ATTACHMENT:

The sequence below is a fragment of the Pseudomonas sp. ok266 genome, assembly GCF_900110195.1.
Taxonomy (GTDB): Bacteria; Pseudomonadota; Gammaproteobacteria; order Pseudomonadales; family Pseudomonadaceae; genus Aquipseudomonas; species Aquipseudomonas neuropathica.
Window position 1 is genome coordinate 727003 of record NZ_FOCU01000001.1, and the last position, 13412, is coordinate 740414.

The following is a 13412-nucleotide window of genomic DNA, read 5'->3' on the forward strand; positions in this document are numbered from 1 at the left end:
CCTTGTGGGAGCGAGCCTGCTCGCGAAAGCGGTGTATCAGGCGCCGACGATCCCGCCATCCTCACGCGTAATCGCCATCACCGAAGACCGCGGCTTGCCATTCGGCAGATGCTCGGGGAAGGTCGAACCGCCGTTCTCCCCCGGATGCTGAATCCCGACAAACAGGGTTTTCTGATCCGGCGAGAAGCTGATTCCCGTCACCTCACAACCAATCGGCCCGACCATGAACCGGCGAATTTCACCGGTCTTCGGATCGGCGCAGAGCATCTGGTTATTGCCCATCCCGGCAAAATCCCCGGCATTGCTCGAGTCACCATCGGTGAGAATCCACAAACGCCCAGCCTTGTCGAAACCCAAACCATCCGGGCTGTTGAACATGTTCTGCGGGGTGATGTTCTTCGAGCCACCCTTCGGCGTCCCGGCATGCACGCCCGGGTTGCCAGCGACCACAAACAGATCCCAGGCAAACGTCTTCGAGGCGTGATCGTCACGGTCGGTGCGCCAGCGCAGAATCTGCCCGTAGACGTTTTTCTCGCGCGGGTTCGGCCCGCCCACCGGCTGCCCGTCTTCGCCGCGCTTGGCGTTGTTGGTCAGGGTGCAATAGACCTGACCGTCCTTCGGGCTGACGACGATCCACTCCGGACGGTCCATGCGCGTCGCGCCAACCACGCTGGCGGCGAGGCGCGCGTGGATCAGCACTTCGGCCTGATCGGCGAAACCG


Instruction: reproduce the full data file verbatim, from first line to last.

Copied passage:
The sequence below is a fragment of the Pseudomonas sp. ok266 genome, assembly GCF_900110195.1.
Taxonomy (GTDB): Bacteria; Pseudomonadota; Gammaproteobacteria; order Pseudomonadales; family Pseudomonadaceae; genus Aquipseudomonas; species Aquipseudomonas neuropathica.
Window position 1 is genome coordinate 727003 of record NZ_FOCU01000001.1, and the last position, 13412, is coordinate 740414.

The following is a 13412-nucleotide window of genomic DNA, read 5'->3' on the forward strand; positions in this document are numbered from 1 at the left end:
CCTTGTGGGAGCGAGCCTGCTCGCGAAAGCGGTGTATCAGGCGCCGACGATCCCGCCATCCTCACGCGTAATCGCCATCACCGAAGACCGCGGCTTGCCATTCGGCAGATGCTCGGGGAAGGTCGAACCGCCGTTCTCCCCCGGATGCTGAATCCCGACAAACAGGGTTTTCTGATCCGGCGAGAAGCTGATTCCCGTCACCTCACAACCAATCGGCCCGACCATGAACCGGCGAATTTCACCGGTCTTCGGATCGGCGCAGAGCATCTGGTTATTGCCCATCCCGGCAAAATCCCCGGCATTGCTCGAGTCACCATCGGTGAGAATCCACAAACGCCCAGCCTTGTCGAAACCCAAACCATCCGGGCTGTTGAACATGTTCTGCGGGGTGATGTTCTTCGAGCCACCCTTCGGCGTCCCGGCATGCACGCCCGGGTTGCCAGCGACCACAAACAGATCCCAGGCAAACGTCTTCGAGGCGTGATCGTCACGGTCGGTGCGCCAGCGCAGAATCTGCCCGTAGACGTTTTTCTCGCGCGGGTTCGGCCCGCCCACCGGCTGCCCGTCTTCGCCGCGCTTGGCGTTGTTGGTCAGGGTGCAATAGACCTGACCGTCCTTCGGGCTGACGACGATCCACTCCGGACGGTCCATGCGCGTCGCGCCAACCACGCTGGCGGCGAGGCGCGCGTGGATCAGCACTTCGGCCTGATCGGCGAAACCG